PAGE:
What book has mattered most to you?

What book has mattered most to you?

An intriguing question for those who have read throughout their lives. My PageTurners book group recently read The Book That Matters Most by Ann Hood. It’s about…well a book group that distributes a year of reading to each of twelve members. Each must choose the book most important to them, explain why and lead that month’s discussion.

The best part of our PageTurners conversation centered on our own personal choices. The books cited by the assembled women were very varied, and through each heartfelt description, we learned a lot about each other.

I thought long and hard about this assignment, discovering that different books stood out depending on my life’s stages and circumstances. My mind resurrected images of myself in contexts of my youth, adolescence, college days and through my adult life. People I read with, read for, and read to came to mind. Finally I settled on two to discuss.

The first was The Bobbsey Twins…yes my first childhood chapter book. It was the winter of 1948, I was 71/2. It arrived as a surprise last minute gift from my dad, who handed it to me as I sat buckled into my airplane window seat. As I visualize that moment, I recall I was wearing a blue and white checked suit…(we dressed well for travel in those days). He briefly boarded the Eastern Airlines plane about to fly me off to Florida with my mom, then quickly disappeared as the hatch closed behind him. I spent the entire flight immersed in and enchanted by the world of the twins, Nan and Bert, Flossie and Freddie. This book launched my self-propelled reading career. I read right through Laura Lee Hope’s Bobbsey Twins series and then moved on to Nancy Drew.

As I got older, my dad would strategically bring large hard cover, beautifully illustrated classics to me from our treasured – rather antique and rickety – St. Agnes Branch library on Amsterdam Avenue. I remember sitting propped in my sick bed absorbed in Treasure Island, Around the World in Eighty Days, Don Quixote, and more. How much I now appreciate his low key encouragement.

The second book that rose to the top of the book stack of my life was A Tree Grows in Brooklyn by Betty Smith. I was twelve, close to the age of the protagonist, Francie Nolan, and living in New York City. I remember being shocked and frightened by her stalker, and inspired by her choice of a hat pin to protect herself from pinches and gropes in the city subways. The emotional impact of the story has stayed with me, but I couldn’t recall more details of the narrative…so I recently reread it.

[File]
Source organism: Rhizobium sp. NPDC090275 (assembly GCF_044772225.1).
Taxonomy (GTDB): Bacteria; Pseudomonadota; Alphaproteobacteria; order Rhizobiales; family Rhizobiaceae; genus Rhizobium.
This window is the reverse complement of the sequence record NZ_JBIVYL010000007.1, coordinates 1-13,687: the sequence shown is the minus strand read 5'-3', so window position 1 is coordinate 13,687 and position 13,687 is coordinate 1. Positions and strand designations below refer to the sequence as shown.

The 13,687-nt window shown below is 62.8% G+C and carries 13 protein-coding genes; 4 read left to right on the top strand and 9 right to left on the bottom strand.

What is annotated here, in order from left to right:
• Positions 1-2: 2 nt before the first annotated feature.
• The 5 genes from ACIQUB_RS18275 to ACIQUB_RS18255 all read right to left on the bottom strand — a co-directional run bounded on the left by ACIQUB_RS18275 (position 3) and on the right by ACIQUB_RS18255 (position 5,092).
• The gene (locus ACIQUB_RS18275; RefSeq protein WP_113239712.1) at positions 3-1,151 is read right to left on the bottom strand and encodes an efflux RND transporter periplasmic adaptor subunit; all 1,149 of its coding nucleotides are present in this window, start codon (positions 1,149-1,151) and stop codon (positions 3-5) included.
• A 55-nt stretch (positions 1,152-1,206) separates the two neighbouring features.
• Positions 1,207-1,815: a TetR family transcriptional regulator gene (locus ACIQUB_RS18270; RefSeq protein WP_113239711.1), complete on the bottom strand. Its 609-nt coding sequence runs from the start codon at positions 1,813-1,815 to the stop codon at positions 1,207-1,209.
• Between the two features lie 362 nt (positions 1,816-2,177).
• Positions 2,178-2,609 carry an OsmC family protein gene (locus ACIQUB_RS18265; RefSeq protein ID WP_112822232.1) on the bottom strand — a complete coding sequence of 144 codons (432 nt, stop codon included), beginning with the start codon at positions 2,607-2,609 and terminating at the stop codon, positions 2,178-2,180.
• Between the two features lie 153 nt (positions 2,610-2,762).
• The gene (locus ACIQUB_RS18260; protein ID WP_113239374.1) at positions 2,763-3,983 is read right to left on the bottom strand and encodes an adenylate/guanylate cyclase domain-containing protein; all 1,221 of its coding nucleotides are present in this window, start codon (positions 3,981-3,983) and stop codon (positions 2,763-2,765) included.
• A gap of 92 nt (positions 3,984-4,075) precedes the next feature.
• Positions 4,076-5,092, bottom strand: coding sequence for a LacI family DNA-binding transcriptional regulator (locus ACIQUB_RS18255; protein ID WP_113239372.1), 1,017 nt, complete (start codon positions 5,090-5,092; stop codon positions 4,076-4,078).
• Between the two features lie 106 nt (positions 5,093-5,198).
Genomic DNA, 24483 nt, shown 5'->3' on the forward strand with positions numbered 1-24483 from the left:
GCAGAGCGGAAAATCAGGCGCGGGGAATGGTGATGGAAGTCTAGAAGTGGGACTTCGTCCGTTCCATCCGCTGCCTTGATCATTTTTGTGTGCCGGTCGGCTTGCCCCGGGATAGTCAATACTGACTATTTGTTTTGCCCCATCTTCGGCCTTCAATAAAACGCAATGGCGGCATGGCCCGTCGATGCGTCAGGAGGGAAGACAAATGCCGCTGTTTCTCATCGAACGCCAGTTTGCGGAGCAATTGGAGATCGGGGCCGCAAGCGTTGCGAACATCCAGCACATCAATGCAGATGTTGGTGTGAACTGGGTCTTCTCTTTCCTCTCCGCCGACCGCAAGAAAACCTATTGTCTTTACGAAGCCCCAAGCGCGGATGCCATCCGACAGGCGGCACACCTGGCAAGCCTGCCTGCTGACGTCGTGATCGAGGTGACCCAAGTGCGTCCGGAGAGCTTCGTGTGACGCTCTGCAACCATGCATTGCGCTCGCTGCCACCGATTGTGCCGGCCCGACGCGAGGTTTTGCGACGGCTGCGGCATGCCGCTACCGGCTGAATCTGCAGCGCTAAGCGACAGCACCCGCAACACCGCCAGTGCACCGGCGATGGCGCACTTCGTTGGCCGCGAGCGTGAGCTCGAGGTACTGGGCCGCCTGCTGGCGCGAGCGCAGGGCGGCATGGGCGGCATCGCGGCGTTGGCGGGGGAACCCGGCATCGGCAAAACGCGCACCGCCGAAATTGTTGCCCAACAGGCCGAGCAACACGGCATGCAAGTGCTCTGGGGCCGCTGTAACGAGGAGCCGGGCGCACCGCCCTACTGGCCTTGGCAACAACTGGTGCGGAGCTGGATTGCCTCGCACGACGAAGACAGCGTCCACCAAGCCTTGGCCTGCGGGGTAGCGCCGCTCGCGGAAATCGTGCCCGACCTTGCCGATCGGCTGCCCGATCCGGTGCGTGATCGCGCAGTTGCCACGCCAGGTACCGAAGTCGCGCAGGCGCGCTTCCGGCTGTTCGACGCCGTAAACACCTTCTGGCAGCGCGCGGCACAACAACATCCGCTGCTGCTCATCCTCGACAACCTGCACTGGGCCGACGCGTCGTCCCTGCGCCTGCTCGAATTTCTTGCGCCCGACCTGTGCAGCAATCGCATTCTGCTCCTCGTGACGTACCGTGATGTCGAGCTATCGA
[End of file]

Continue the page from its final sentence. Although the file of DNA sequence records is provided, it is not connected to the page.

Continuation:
What intrigued me this time was the historical context. Now considered an American classic, this coming of age story chronicles the lives of a poor and struggling extended family in the early 1900’s, in Williamsburg Brooklyn. It was the very context in which my dad lived as a child. He, the youngest of six children, worked as a boy in his father’s corner grocery store. As I read, I caught a glimpse of his neighborhood, and his neighbors and the spirit of those times. It was again a memorable read, but in a very different way.

Books remain part of my life, comforting, intriguing, enlightening, and entertaining; wonderful escapes to other times and other lives. My favorite of this year, A Gentleman in Moscow by Amor Towles.

I’ve discovered that this question, about one’s favorite book, is a terrific conversation starter. Those asked immediately pause to review the life-long landscape of their readings. Some ask for more time to decide. There’s so much to reflect on – and to talk about.

What books have meant the most to you?

I hope you’ll share your choices and recommendations with our 70Candles! family.


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7 Responses to What book has mattered most to you?

  1. Sharon Sadler says:

    At the age of 71, I can say that by far the most important, intriguing, meaningful, enlightening book that I have ever read is called The Urantia Book. I had always wondered why we here (Mom always said, “there’s a reason for everything”) and my search took me above and beyond all of the contemporary books and articles, during my twenties. At the age of 33, this book appeared in my life as though by magic! (another intriguing story for another time). It has been my constant guide, mentor and companion for 37 years! And I have been blessed to have met the most wonderful people in the world through this extraordinary work.

    • Bunny Withers says:

      I belong to a Book Club that is very similar to yours. The difference is that we suggest our favorite books and not the book that has been the most meaningful. Although I haven’t been a member that long the Club has been meeting 25 years. We meet the fourth Friday of every month.

      Each November we gather and each member brings a book to recommend to the group. Our focus is on books by African-American females. The member gives a brief synopsis of her book. The membership votes and the top ten books are the books we read the following year. After the vote we take time to organize our Book Club meetings for the following year. Month by Month we decide which book will be read, who will host the meeting and who will facilitate the discussion. By January we will have a printout of our schedule for the entire year.